Seniors Note: this course counts as ENGL 244 in the old curriculum.
ENGL 330-01 Women and the Origins of the American Novel (Professor McFarlane-Harris)
Romance! Seduction! Manners! Morals! Social protest! Religious fervor! Racial uplift! Herstory? Absolutely. All this and more when you take this upper-division American literature course where we will ask some of the most important questions in the discipline of English: What IS a novel, anyway? And how did “lady novelists” contribute to the rise of this important genre? To answer these questions, we will read several novels published from the 1790s through 1900. Significant authors will likely include: Susanna Haswell Rowson (Charlotte Temple), Lydia Maria Child (Hobomok), Harriet Beecher Stowe (Uncle Tom’s Cabin), Harriet E. Wilson (Our Nig), Frances E. W. Harper (Iola Leroy), Louisa May Alcott (Little Women), and Kate Chopin (The Awakening). As we delve into the nuances of genre, we will also pay particular attention to the functions of social categories such as gender, race, ethnicity, class, and religion in American literature. Finally, in addition to honing your “close reading” skills, we will examine a variety of secondary criticism related to the primary texts at hand. Requirements: active participation in class discussions, two analytical essays, a blue book final exam, and a number of shorter writing assignments to demonstrate your engagement across the term.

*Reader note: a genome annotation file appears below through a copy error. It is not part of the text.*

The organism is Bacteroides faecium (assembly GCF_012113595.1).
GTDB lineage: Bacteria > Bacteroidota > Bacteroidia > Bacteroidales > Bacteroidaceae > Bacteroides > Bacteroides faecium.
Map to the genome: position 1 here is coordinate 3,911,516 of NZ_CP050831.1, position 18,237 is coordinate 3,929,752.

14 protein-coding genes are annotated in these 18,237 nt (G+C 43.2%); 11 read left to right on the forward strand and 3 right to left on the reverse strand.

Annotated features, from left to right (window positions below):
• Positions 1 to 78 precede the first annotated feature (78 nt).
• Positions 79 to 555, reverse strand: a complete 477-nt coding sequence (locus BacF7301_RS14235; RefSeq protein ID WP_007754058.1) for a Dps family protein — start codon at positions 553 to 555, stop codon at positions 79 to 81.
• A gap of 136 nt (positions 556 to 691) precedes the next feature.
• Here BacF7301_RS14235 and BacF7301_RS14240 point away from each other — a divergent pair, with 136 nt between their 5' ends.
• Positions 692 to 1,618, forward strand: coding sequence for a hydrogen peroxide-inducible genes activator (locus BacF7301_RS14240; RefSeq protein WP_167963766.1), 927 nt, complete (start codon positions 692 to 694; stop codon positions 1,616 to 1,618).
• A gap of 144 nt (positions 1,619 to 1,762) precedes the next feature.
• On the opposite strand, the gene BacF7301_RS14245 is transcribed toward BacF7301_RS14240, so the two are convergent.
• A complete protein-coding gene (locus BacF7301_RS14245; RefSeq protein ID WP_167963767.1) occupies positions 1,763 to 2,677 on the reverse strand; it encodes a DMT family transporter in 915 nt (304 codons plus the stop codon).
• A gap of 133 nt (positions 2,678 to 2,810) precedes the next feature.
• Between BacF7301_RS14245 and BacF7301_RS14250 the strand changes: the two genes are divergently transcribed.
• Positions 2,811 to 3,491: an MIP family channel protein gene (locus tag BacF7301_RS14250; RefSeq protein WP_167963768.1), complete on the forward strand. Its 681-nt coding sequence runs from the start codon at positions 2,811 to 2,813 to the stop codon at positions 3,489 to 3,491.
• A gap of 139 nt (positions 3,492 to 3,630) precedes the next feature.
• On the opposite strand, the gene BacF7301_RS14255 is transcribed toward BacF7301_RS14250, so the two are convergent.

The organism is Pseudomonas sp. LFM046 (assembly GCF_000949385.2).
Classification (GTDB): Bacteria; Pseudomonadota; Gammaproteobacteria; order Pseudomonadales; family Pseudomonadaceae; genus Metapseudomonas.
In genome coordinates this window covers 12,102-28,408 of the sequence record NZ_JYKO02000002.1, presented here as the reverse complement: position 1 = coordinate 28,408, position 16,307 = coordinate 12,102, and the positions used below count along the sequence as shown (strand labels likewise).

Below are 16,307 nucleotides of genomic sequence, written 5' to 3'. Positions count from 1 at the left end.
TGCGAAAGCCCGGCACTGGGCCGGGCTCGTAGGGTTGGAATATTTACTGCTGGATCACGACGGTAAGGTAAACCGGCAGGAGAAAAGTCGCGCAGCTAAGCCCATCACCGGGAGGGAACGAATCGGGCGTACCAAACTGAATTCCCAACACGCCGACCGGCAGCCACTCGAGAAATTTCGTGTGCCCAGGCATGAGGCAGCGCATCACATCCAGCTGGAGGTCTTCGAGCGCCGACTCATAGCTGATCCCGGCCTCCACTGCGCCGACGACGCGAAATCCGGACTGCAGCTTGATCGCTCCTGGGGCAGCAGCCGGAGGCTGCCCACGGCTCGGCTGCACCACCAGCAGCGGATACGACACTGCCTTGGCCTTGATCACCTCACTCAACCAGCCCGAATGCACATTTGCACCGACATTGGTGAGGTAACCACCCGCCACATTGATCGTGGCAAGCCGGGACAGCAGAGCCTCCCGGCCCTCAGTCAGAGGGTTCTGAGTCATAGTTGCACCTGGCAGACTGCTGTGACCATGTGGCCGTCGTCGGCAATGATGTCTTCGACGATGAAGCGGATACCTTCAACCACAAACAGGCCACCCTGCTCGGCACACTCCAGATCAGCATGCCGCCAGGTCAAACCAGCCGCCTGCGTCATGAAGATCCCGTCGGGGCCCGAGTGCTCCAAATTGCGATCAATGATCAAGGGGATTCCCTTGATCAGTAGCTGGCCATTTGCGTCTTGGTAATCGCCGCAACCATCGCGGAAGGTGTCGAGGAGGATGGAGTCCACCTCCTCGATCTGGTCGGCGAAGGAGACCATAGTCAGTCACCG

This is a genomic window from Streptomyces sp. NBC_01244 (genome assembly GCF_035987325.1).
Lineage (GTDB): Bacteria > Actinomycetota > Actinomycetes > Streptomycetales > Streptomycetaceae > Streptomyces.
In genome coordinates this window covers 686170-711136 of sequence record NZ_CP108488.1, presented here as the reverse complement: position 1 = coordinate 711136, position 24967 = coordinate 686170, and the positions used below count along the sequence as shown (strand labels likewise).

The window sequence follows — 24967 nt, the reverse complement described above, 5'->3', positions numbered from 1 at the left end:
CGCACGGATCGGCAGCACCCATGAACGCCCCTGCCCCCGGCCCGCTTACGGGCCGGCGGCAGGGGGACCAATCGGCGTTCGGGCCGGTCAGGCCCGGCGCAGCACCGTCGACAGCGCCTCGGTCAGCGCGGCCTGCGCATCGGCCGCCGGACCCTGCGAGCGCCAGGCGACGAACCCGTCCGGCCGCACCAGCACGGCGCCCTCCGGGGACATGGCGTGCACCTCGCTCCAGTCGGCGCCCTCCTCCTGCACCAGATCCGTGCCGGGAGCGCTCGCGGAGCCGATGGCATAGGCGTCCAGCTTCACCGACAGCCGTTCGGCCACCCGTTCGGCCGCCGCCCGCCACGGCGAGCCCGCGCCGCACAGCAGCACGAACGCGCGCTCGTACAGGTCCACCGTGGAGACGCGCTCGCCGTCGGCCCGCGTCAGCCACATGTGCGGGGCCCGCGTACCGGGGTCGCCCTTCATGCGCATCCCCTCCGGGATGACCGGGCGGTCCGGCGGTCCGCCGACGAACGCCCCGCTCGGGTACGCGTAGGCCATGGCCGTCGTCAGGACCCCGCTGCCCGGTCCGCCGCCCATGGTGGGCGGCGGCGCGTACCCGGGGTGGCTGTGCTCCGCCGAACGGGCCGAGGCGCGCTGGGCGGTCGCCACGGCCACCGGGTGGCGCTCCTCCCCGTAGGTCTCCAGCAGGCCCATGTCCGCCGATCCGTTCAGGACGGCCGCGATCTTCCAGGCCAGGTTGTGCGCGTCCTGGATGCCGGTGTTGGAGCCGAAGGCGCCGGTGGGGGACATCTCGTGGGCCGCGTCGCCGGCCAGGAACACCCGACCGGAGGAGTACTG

Note: this course also counts as an ENGL 360 Genre course (novel).
Seniors Note: This course counts as ENGL 252 in the old curriculum.
ENGL 350 World Literature (Professor Dzaka)
Note: this course also counts as an ENGL 360 Genre course (novel).
Selected World Authors
What do these individuals have in common: Cao Xueqin, Shusaku Endo, Arundhati Roy, Ngugi wa Thiong’o, Naguib Mahfouz, Derek Walcott, and Kofi Anyidoho? These are all prize-winning, world-class writers from around the world—must-reads for all students of English. This class will introduce you to these authors and how their writing fit into, depart from, revise, or signify upon the tradition of the English novel and poetry. History and theory of the novel, as well as postcolonial theory will be important backdrops to the discussion in this class.
Seniors Note: this course counts as ENGL 369 in the old curriculum.